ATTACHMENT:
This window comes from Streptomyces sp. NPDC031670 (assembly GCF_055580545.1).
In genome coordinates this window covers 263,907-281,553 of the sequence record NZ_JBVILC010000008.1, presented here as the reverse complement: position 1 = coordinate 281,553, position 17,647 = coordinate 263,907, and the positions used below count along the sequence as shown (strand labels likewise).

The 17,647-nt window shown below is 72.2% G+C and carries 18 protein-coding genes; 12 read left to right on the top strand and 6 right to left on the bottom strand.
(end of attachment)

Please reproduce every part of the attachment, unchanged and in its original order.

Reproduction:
This window comes from Streptomyces sp. NPDC031670 (assembly GCF_055580545.1).
In genome coordinates this window covers 263,907-281,553 of the sequence record NZ_JBVILC010000008.1, presented here as the reverse complement: position 1 = coordinate 281,553, position 17,647 = coordinate 263,907, and the positions used below count along the sequence as shown (strand labels likewise).

The 17,647-nt window shown below is 72.2% G+C and carries 18 protein-coding genes; 12 read left to right on the top strand and 6 right to left on the bottom strand.